Understanding the Zika Virus: What You Should Know
What is Zika?
The Zika virus is a mosquito-born flavivirus. The illness is usually mild, but Zika during pregnancy can cause serious birth defects. As of 2016, there have been outbreaks in Asia, Africa, South and Central Americas and islands in the Pacific.
The Zika virus is transmitted through mosquito bites and sexual contact. The mosquitoes that carry Zika are called the Aedes species and are common around the world. This particular species of mosquitoes are active daytime biters, but also bite at night and prefer to bite people. The mosquitoes get the virus from biting individuals who are already infected and then those mosquitoes spread it to others.
Pregnancy and Zika
- Pregnant women can be infected with Zika virus, either from an infected mosquito or from unprotected sex with a man with Zika.
- A pregnant woman can then pass Zika to her fetus, either during pregnancy or at delivery.
- Some infants exposed to Zika have been born with birth defects, including microcephaly, which is a condition where a baby's head is much smaller than expected. Women who are pregnant or may become pregnant should discuss their questions and concerns with their physician.
- Men with possible Zika exposure, regardless of symptom status, trying to conceive with their partner are advised to wait six months instead of the previous guideline of eight weeks. The 6 month waiting period begins after symptom onset or last possible Zika virus exposure.
Know the Facts about Zika
Most people infected with Zika virus won't even know they have the disease because they won't have symptoms. The most common symptoms of Zika are fever, rash, joint pain, or conjunctivitis (red eyes). Other common symptoms include muscle pain and headache. The incubation period (the time from exposure to symptoms) for Zika virus disease is not known, but is likely to be a few days to a week.
- The illness is usually mild with symptoms lasting for several days to a week after being bitten by an infected mosquito.
- People usually don't get sick enough to go to the hospital, and they very rarely die of Zika. For this reason, many people might not realize they have been infected.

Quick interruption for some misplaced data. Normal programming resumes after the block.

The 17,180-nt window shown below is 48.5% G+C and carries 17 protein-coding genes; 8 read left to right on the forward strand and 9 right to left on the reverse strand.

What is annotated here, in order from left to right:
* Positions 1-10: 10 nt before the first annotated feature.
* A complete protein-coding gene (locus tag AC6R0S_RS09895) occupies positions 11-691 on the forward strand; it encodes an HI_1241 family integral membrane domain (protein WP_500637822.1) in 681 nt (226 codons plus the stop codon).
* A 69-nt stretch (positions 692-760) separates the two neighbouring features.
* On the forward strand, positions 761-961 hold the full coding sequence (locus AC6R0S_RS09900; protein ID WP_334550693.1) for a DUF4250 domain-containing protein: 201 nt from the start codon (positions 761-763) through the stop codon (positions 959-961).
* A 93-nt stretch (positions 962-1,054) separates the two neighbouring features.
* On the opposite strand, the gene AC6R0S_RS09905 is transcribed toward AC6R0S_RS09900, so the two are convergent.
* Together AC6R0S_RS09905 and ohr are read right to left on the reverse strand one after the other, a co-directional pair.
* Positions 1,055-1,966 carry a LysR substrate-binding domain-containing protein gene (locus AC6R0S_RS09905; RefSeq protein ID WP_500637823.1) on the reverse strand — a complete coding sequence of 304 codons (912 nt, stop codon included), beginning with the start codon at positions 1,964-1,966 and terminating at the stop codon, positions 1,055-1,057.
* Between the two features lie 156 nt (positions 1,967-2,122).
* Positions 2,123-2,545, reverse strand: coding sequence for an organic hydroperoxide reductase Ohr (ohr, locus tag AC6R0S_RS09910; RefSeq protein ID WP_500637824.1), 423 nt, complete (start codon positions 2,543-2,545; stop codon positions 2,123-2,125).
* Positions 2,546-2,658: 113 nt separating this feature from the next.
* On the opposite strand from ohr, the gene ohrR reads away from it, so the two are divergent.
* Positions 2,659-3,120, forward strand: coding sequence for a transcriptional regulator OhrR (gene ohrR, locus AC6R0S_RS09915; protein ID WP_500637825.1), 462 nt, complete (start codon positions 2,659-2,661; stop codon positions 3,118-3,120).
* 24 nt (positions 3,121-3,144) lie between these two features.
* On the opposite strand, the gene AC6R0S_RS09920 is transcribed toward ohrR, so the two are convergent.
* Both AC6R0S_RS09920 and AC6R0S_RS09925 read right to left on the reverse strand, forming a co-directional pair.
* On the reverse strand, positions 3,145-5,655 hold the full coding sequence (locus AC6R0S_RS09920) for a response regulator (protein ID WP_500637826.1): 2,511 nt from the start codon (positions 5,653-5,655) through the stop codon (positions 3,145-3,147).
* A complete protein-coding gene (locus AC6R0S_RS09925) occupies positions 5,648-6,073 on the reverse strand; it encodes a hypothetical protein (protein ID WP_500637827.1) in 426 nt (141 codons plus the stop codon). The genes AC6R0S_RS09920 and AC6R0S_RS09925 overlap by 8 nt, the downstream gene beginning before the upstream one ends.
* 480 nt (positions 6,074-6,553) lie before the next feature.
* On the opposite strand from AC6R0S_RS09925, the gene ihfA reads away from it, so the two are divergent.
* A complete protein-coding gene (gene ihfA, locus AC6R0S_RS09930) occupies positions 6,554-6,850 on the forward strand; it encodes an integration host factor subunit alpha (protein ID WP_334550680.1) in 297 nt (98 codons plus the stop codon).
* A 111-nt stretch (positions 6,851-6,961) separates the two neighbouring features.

- Zika virus usually remains in the blood of an infected person for about a week but it can be found longer in some people.
- Once a person has been infected, he or she is likely to be protected from future infections.
What You Should Do If You Have Traveled to a Zika-Affected Area and Have Signs of Zika
If you are pregnant and develop a fever, rash, joint pain or red eyes within two weeks after traveling to a place where Zika has been reported, contact your doctor.
If you have traveled outside the United States in the last 21 days to an area known to have the Zika virus and are experiencing symptoms, you should contact your provider.
Zika Virus Diagnosis
There is no test commercially available for the Zika virus. However, it is important to speak with your healthcare provider if you begin to experience symptoms and have visited locations where the Zika virus is prevalent. Additionally, if you are traveling to any destinations where it is common, be sure to let your healthcare provider know beforehand.
How Zika is Treated
As of now there are no medications or vaccines available to treat or prevent the Zika virus infection. According to the CDC, ways that you can treat the symptoms include:
- Ensure you get plenty of rest.
- Drink generous amounts of fluids to avoid dehydration.
- To relieve the pain and/or fever take medications such as acetaminophen or paracetamol.
- Avoid anti-inflammatory drugs such as ibuprofen or naproxen and speak with your healthcare provider before taking any other medication.
Since there is no known vaccine for Zika, the best way to prevent contracting the virus is by avoiding contact. This includes:
- Avoid traveling to areas where Zika is prevalent.
- Protect yourself from mosquito bites.
- Avoiding sexual contact with an individual who may have the Zika virus.
- Insect repellent, registered by the Environmental Protection Agency and used as directed, is the best protection from mosquito bites and can be safely used by children and pregnant women. Repellents containing DEET, picaridin, IR3535, oil of lemon eucalyptus and para-menthane-diol products provide long-lasting protection.
- Cover up: when weather permits, wear long-sleeved shirts and pants.
- Keep mosquitos outside: use air conditioning or make sure that you repair and use window/door screens.